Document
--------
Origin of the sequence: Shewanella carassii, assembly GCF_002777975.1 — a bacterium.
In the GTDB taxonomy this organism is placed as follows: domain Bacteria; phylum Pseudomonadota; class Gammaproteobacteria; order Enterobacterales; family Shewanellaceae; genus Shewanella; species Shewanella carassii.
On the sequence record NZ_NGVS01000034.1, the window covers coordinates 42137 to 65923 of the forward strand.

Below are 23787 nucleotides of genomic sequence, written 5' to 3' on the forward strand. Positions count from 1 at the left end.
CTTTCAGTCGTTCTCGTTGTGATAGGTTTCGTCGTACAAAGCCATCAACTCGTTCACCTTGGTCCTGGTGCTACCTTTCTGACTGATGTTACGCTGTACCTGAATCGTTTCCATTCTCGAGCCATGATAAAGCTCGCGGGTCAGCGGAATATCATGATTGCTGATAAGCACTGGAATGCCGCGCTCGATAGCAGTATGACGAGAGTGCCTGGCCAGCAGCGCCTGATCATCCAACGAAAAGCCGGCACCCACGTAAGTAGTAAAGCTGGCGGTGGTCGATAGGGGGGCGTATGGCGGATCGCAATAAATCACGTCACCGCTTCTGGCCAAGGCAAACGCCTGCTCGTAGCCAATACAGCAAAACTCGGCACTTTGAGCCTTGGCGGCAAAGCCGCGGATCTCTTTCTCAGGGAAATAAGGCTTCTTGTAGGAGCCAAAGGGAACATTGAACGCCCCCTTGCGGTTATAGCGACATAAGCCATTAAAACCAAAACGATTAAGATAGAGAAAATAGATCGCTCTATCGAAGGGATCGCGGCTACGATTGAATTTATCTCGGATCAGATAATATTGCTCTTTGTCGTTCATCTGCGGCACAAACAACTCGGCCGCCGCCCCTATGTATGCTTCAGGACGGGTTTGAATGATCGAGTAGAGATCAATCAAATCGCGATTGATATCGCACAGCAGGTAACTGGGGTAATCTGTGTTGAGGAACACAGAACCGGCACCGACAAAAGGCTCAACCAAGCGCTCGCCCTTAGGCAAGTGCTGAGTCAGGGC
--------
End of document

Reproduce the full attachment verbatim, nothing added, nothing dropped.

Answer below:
Origin of the sequence: Shewanella carassii, assembly GCF_002777975.1 — a bacterium.
In the GTDB taxonomy this organism is placed as follows: domain Bacteria; phylum Pseudomonadota; class Gammaproteobacteria; order Enterobacterales; family Shewanellaceae; genus Shewanella; species Shewanella carassii.
On the sequence record NZ_NGVS01000034.1, the window covers coordinates 42137 to 65923 of the forward strand.

Below are 23787 nucleotides of genomic sequence, written 5' to 3' on the forward strand. Positions count from 1 at the left end.
CTTTCAGTCGTTCTCGTTGTGATAGGTTTCGTCGTACAAAGCCATCAACTCGTTCACCTTGGTCCTGGTGCTACCTTTCTGACTGATGTTACGCTGTACCTGAATCGTTTCCATTCTCGAGCCATGATAAAGCTCGCGGGTCAGCGGAATATCATGATTGCTGATAAGCACTGGAATGCCGCGCTCGATAGCAGTATGACGAGAGTGCCTGGCCAGCAGCGCCTGATCATCCAACGAAAAGCCGGCACCCACGTAAGTAGTAAAGCTGGCGGTGGTCGATAGGGGGGCGTATGGCGGATCGCAATAAATCACGTCACCGCTTCTGGCCAAGGCAAACGCCTGCTCGTAGCCAATACAGCAAAACTCGGCACTTTGAGCCTTGGCGGCAAAGCCGCGGATCTCTTTCTCAGGGAAATAAGGCTTCTTGTAGGAGCCAAAGGGAACATTGAACGCCCCCTTGCGGTTATAGCGACATAAGCCATTAAAACCAAAACGATTAAGATAGAGAAAATAGATCGCTCTATCGAAGGGATCGCGGCTACGATTGAATTTATCTCGGATCAGATAATATTGCTCTTTGTCGTTCATCTGCGGCACAAACAACTCGGCCGCCGCCCCTATGTATGCTTCAGGACGGGTTTGAATGATCGAGTAGAGATCAATCAAATCGCGATTGATATCGCACAGCAGGTAACTGGGGTAATCTGTGTTGAGGAACACAGAACCGGCACCGACAAAAGGCTCAACCAAGCGCTCGCCCTTAGGCAAGTGCTGAGTCAGGGC